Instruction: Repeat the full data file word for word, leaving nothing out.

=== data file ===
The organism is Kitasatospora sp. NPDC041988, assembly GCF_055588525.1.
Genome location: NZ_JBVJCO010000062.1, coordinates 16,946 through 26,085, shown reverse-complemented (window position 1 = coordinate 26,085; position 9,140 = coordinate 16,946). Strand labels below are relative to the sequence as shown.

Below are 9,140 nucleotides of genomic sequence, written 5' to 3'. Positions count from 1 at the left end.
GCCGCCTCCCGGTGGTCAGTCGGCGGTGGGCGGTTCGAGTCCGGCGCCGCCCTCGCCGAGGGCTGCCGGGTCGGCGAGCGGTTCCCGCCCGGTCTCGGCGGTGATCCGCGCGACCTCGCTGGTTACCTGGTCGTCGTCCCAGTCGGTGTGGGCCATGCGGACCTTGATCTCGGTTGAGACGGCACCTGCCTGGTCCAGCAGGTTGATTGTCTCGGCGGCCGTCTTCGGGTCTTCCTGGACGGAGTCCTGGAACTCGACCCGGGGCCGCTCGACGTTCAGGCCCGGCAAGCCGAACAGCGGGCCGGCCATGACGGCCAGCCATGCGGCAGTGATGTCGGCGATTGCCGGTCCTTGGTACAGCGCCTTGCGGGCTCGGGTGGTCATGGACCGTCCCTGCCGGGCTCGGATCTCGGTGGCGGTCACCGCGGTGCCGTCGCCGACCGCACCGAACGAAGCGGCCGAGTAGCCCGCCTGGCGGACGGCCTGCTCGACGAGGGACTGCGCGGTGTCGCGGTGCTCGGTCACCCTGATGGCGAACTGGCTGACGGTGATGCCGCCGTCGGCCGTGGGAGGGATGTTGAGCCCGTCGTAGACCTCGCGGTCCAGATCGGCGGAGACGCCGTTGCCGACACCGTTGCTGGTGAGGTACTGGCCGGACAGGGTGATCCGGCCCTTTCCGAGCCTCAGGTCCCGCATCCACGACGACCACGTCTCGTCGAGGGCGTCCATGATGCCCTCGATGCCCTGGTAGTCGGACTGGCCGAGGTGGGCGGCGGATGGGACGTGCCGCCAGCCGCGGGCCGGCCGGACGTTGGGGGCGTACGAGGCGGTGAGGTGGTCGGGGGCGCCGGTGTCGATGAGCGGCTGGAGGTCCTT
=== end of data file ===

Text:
The organism is Kitasatospora sp. NPDC041988, assembly GCF_055588525.1.
Genome location: NZ_JBVJCO010000062.1, coordinates 16,946 through 26,085, shown reverse-complemented (window position 1 = coordinate 26,085; position 9,140 = coordinate 16,946). Strand labels below are relative to the sequence as shown.

Below are 9,140 nucleotides of genomic sequence, written 5' to 3'. Positions count from 1 at the left end.
GCCGCCTCCCGGTGGTCAGTCGGCGGTGGGCGGTTCGAGTCCGGCGCCGCCCTCGCCGAGGGCTGCCGGGTCGGCGAGCGGTTCCCGCCCGGTCTCGGCGGTGATCCGCGCGACCTCGCTGGTTACCTGGTCGTCGTCCCAGTCGGTGTGGGCCATGCGGACCTTGATCTCGGTTGAGACGGCACCTGCCTGGTCCAGCAGGTTGATTGTCTCGGCGGCCGTCTTCGGGTCTTCCTGGACGGAGTCCTGGAACTCGACCCGGGGCCGCTCGACGTTCAGGCCCGGCAAGCCGAACAGCGGGCCGGCCATGACGGCCAGCCATGCGGCAGTGATGTCGGCGATTGCCGGTCCTTGGTACAGCGCCTTGCGGGCTCGGGTGGTCATGGACCGTCCCTGCCGGGCTCGGATCTCGGTGGCGGTCACCGCGGTGCCGTCGCCGACCGCACCGAACGAAGCGGCCGAGTAGCCCGCCTGGCGGACGGCCTGCTCGACGAGGGACTGCGCGGTGTCGCGGTGCTCGGTCACCCTGATGGCGAACTGGCTGACGGTGATGCCGCCGTCGGCCGTGGGAGGGATGTTGAGCCCGTCGTAGACCTCGCGGTCCAGATCGGCGGAGACGCCGTTGCCGACACCGTTGCTGGTGAGGTACTGGCCGGACAGGGTGATCCGGCCCTTTCCGAGCCTCAGGTCCCGCATCCACGACGACCACGTCTCGTCGAGGGCGTCCATGATGCCCTCGATGCCCTGGTAGTCGGACTGGCCGAGGTGGGCGGCGGATGGGACGTGCCGCCAGCCGCGGGCCGGCCGGACGTTGGGGGCGTACGAGGCGGTGAGGTGGTCGGGGGCGCCGGTGTCGATGAGCGGCTGGAGGTCCTT